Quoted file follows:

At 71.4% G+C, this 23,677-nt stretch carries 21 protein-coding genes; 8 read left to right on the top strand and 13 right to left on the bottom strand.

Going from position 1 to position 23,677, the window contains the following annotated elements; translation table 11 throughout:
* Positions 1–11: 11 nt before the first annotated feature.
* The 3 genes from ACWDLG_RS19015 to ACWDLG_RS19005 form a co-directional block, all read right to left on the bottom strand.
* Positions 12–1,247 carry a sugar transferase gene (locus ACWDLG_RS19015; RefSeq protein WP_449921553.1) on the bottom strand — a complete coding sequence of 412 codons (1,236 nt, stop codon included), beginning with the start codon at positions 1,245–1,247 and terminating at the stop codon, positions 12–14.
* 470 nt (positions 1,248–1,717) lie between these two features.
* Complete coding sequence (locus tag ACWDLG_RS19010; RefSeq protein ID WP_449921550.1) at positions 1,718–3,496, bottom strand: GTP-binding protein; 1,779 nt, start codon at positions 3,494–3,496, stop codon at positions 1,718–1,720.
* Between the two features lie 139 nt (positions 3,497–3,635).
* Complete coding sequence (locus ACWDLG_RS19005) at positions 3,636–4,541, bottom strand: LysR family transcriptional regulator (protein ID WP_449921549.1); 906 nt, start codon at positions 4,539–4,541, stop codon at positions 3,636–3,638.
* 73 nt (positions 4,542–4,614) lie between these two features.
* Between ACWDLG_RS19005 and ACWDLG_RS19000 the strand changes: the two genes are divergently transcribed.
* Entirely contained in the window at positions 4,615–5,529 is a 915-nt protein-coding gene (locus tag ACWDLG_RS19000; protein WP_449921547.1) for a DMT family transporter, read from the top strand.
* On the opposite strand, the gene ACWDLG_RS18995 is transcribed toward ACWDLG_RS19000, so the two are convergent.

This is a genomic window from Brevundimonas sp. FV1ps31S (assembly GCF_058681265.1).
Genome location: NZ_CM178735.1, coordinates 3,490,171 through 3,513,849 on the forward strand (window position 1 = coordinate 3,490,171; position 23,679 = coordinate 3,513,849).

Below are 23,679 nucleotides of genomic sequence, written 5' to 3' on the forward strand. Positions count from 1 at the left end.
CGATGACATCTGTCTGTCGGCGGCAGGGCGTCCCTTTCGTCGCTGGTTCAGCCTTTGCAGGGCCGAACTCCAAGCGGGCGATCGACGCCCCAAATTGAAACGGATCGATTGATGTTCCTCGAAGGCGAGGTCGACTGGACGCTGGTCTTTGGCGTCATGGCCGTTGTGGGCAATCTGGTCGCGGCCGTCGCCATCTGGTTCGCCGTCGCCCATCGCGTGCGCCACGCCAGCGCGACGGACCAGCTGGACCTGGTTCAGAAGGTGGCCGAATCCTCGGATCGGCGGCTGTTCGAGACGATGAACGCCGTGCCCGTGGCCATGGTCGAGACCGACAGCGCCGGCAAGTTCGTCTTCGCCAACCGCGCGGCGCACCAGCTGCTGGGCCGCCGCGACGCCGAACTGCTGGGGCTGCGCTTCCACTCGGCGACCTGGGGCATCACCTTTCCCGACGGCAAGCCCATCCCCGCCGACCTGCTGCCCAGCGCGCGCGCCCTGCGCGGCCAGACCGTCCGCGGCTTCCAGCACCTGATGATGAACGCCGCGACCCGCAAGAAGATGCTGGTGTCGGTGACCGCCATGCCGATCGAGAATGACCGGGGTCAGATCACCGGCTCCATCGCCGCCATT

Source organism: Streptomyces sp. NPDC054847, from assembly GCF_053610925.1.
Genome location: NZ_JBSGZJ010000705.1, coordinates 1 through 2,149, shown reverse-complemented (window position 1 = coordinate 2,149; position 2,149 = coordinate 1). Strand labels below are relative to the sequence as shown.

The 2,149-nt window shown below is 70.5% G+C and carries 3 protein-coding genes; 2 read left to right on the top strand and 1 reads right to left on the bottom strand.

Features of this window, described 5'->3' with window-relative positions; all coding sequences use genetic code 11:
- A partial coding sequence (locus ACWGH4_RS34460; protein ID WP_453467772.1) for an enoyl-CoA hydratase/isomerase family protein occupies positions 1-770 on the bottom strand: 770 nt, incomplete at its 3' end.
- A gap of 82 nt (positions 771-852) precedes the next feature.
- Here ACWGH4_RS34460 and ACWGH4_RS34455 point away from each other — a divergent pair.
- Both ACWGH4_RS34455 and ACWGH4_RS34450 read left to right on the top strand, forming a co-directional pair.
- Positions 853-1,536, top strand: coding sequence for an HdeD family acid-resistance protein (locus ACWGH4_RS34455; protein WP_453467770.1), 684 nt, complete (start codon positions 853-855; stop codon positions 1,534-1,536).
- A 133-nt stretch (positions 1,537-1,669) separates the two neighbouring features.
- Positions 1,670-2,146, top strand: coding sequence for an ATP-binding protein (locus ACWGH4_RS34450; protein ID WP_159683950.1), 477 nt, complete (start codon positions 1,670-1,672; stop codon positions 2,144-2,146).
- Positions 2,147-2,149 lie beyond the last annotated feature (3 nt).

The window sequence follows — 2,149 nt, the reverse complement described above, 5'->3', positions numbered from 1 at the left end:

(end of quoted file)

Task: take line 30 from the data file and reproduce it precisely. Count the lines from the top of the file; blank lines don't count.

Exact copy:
The window sequence follows — 2,149 nt, the reverse complement described above, 5'->3', positions numbered from 1 at the left end: